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Fame can indeed make you feel more lonely. Especially if you get more contact/interactions from people that know you far less than your immediate circle of friends/family. But because modern humans in Western society are so busy with the daily grind, it can get quickly skewed to where your most common interactions are actually bite-sized moments with basically strangers, well-meaning as they may be, and who know things about your public persona and this creates preconceptions for them that color their exchanges with you.

It's just a strange phenomenon. I may have some similar experiences. I was something of a child star (national media coverage in US in print, TV, magazine, etc, and international attention from Japan), and it burned me out pretty fiercely. I did my best to move on, only to be dragged by a very well meaning old friend into a documentary nearly ten years ago now, and which has renewed this kind of attention, interviewers, visitors to my house from strangers, etc.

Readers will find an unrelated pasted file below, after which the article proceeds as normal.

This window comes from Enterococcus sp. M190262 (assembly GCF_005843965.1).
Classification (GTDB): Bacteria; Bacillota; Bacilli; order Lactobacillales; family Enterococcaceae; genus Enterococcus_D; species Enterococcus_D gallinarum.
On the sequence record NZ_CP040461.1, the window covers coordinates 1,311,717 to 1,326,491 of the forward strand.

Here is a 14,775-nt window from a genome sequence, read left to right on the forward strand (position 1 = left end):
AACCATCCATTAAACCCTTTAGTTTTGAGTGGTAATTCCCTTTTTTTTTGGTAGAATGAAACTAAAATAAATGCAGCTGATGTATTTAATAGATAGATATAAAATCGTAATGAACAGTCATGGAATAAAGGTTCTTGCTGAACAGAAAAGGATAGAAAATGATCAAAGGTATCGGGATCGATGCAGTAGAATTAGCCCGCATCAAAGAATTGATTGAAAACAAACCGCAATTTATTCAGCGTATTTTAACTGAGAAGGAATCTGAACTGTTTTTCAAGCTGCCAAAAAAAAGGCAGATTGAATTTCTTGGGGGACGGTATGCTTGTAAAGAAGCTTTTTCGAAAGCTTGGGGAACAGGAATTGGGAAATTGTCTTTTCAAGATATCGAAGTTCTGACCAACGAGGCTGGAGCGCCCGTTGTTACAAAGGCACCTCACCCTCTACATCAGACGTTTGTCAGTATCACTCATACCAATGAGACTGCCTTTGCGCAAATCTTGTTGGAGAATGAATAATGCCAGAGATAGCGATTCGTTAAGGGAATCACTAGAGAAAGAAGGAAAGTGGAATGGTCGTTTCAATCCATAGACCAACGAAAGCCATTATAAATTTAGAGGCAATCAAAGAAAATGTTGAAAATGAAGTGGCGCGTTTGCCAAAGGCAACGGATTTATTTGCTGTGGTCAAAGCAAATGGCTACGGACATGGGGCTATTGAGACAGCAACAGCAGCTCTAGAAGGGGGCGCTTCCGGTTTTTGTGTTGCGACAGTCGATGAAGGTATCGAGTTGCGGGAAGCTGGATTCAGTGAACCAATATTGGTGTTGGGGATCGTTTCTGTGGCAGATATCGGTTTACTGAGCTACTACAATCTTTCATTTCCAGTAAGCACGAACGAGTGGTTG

I have no animosity, and am quite moved by some of these exchanges, but it remains a surreal feeling, and kind of depressing in some ways. I lost my wife last August to a car accident, leaving my 11 year old son suddenly without that part of his life. I am privately fighting a long term illness and do not want to add this burden to my family or the fans and friends who mostly know me for the more optimistic public persona that I carry.

We do our best, what else can we do?